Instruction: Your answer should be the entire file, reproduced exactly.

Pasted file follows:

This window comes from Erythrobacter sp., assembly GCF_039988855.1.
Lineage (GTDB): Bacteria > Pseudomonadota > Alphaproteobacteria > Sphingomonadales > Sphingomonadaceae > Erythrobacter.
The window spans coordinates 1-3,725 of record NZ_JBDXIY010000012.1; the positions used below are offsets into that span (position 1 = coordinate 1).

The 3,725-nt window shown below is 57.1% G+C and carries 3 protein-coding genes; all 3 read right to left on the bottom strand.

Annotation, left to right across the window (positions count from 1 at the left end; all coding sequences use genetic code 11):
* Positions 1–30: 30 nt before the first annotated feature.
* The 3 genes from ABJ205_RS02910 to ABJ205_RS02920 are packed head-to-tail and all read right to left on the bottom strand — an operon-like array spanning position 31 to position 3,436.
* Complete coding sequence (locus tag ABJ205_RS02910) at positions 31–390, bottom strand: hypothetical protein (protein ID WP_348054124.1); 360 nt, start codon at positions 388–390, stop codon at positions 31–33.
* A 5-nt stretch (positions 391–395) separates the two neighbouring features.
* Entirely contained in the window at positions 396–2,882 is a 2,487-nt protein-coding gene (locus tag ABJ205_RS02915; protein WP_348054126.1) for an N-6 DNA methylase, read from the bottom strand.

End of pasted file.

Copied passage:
This window comes from Erythrobacter sp., assembly GCF_039988855.1.
Lineage (GTDB): Bacteria > Pseudomonadota > Alphaproteobacteria > Sphingomonadales > Sphingomonadaceae > Erythrobacter.
The window spans coordinates 1-3,725 of record NZ_JBDXIY010000012.1; the positions used below are offsets into that span (position 1 = coordinate 1).

The 3,725-nt window shown below is 57.1% G+C and carries 3 protein-coding genes; all 3 read right to left on the bottom strand.

Annotation, left to right across the window (positions count from 1 at the left end; all coding sequences use genetic code 11):
* Positions 1–30: 30 nt before the first annotated feature.
* The 3 genes from ABJ205_RS02910 to ABJ205_RS02920 are packed head-to-tail and all read right to left on the bottom strand — an operon-like array spanning position 31 to position 3,436.
* Complete coding sequence (locus tag ABJ205_RS02910) at positions 31–390, bottom strand: hypothetical protein (protein ID WP_348054124.1); 360 nt, start codon at positions 388–390, stop codon at positions 31–33.
* A 5-nt stretch (positions 391–395) separates the two neighbouring features.
* Entirely contained in the window at positions 396–2,882 is a 2,487-nt protein-coding gene (locus tag ABJ205_RS02915; protein WP_348054126.1) for an N-6 DNA methylase, read from the bottom strand.